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|Title:||Development of specific rhizosphere bacterial communities in relation to plant species, nutrition and soil type|
|Citation:||Plant and Soil, 2004; 261(1-2):199-208|
|Publisher:||Kluwer Academic Publ|
|Petra Marschner, David Crowley and Ching Hong Yang|
|Abstract:||Rhizosphere microbial communities are important for plant nutrition and plant health. Using the culture-independent method of PCR-DGGE of 16S rDNA for community analyses, we conducted several experiments to investigate the importance of pH, soil type, soil amendment, nutritional status of the plant, plant species and plant age on the structure of the bacterial community in the rhizosphere. At the same time, we assessed the spatial variability of bacterial communities in different root zone locations. Our results showed that the bacterial community structure is influenced by soil pH and type of P fertilization. In a short-term experiment (15–22 days) with cucumber and barley growing in a N deficient or a P deficient soil, the bacterial community structure in the rhizosphere was affected by soil type and fertilization but not by plant species. In a 7.5-week experiment with three plant species (chickpea, canola, Sudan grass) growing in three different soils (a sand, a loam and a clay), the complex interactions between soil and plant effects on the rhizosphere community were apparent. In the sand and the loam, the three plant species had distinct rhizosphere communities while in the clay soil the rhizosphere community structures of canola and Sudan grass were similar and differed from those of chickpea. In all soils, the rhizosphere community structures of the root tip were different from those in the mature root zone. In white lupin, the bacterial community structure of the non-cluster roots differed from those of the cluster roots. As plants matured, different cluster root age classes (young, mature, old) had distinct rhizosphere communities. We conclude that many different factors will contribute to shaping the species composition in the rhizosphere, but that the plant itself exerts a highly selective effect that is at least as great as that of the soil. Root exudate amount and composition are the key drivers for the differences in community structure observed in this study.|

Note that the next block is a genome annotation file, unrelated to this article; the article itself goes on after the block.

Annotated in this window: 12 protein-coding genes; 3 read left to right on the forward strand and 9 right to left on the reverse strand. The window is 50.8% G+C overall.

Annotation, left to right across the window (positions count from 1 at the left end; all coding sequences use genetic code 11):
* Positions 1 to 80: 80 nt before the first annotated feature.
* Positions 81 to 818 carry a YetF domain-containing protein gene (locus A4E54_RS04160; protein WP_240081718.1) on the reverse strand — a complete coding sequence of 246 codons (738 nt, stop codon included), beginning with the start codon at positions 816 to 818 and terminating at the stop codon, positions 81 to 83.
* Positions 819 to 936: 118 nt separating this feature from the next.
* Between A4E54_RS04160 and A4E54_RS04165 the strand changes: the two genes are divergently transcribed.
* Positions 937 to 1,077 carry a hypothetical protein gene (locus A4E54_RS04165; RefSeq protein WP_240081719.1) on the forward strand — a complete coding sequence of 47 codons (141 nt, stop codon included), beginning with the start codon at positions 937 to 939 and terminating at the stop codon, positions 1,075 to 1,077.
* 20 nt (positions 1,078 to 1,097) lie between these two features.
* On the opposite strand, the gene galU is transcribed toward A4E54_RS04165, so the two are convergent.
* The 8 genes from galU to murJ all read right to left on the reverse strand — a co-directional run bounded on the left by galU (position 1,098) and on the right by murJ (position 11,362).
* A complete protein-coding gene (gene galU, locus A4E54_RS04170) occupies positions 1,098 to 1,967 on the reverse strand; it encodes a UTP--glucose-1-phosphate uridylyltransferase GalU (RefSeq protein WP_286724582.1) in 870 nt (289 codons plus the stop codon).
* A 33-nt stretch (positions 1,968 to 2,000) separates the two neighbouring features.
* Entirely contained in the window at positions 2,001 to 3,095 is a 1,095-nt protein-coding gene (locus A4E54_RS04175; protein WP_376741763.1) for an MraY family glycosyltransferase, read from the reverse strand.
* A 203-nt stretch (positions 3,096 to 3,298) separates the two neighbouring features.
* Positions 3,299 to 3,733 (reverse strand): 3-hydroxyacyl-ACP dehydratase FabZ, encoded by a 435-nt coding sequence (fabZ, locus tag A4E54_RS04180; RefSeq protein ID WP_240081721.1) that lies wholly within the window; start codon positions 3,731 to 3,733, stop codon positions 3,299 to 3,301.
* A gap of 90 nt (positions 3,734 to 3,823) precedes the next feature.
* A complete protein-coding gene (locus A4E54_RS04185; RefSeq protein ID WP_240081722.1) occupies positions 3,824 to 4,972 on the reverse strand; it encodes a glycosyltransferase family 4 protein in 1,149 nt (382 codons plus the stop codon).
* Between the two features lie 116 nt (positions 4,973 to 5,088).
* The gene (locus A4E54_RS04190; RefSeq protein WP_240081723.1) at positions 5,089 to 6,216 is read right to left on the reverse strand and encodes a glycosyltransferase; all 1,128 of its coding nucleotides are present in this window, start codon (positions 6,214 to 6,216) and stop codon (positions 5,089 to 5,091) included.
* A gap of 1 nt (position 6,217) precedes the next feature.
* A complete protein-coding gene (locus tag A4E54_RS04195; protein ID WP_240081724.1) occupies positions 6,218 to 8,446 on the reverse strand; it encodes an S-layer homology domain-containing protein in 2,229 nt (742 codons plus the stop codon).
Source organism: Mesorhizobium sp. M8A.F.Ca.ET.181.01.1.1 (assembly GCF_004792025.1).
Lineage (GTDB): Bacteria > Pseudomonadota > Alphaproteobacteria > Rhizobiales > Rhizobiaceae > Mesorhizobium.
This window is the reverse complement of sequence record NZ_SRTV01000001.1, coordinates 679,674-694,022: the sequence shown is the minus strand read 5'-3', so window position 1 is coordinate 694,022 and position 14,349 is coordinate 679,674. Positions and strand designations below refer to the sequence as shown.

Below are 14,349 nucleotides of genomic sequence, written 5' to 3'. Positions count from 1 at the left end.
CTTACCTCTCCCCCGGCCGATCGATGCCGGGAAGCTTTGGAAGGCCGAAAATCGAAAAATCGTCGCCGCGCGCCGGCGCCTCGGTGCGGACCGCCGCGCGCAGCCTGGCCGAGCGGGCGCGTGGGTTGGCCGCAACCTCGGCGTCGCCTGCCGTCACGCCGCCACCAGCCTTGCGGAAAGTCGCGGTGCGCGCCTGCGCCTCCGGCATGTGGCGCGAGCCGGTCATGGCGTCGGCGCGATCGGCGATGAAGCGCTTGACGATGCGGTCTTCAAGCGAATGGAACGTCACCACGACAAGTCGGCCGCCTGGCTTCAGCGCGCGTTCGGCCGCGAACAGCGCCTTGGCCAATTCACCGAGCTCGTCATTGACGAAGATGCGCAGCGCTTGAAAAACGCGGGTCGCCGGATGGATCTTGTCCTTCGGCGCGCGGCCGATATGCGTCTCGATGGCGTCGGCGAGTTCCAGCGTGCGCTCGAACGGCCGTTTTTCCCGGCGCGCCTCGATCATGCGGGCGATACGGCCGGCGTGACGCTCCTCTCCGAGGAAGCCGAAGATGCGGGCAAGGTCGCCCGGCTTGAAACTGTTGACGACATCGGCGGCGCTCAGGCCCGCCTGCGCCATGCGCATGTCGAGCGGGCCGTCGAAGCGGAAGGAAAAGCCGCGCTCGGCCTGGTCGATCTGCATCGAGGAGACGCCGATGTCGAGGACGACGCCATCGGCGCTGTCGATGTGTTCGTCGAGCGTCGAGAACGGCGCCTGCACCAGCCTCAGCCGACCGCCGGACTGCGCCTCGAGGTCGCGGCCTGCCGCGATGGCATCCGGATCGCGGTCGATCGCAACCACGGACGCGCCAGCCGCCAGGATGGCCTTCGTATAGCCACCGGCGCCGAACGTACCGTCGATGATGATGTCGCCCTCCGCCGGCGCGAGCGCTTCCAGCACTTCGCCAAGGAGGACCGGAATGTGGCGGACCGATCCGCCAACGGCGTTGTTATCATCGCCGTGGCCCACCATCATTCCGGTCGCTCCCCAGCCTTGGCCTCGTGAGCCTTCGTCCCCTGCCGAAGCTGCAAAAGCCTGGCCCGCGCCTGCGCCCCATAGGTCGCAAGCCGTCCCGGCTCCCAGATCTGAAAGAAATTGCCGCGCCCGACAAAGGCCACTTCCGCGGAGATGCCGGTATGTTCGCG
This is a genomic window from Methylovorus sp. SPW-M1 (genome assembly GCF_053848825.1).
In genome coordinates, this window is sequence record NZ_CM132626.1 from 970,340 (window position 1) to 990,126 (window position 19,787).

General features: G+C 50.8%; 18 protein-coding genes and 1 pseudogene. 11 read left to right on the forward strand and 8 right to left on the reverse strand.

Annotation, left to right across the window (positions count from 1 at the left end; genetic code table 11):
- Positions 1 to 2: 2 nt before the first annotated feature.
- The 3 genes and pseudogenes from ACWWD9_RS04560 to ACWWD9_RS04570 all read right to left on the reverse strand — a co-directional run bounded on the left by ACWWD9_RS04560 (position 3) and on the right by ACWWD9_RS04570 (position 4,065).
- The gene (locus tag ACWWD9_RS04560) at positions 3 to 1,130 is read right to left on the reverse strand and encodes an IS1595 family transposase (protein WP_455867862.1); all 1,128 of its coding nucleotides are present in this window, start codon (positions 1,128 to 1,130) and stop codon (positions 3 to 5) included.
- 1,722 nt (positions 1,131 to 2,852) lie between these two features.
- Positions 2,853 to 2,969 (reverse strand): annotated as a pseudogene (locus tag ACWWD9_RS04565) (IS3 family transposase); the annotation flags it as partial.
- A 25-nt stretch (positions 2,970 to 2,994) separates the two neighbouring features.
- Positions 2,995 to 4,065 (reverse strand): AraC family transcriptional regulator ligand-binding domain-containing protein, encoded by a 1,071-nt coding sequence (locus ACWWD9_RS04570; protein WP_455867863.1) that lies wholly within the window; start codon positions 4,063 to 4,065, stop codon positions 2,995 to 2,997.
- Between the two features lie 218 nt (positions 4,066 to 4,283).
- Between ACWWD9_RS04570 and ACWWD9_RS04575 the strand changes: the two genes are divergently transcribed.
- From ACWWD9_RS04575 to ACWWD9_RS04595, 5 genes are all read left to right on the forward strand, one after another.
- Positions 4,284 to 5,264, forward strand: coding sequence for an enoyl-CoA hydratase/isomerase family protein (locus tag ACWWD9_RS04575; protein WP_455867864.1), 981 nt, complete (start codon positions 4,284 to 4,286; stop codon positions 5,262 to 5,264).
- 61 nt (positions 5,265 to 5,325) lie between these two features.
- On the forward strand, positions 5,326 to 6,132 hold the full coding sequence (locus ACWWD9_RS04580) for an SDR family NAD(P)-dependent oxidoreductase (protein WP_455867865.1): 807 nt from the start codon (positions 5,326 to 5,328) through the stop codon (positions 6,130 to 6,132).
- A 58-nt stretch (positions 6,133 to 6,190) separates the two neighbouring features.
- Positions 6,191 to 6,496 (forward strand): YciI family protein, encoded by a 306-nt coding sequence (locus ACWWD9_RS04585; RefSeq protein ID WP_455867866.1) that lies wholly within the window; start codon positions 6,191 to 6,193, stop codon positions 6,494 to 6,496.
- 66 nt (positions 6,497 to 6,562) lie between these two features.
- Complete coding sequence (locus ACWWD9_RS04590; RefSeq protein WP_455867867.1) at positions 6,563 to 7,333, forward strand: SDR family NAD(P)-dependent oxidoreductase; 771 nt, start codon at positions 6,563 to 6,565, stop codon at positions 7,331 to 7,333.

|Description:||The original publication is available at www.springerlink.com|
|Appears in Collections:||Earth and Environmental Sciences publications|
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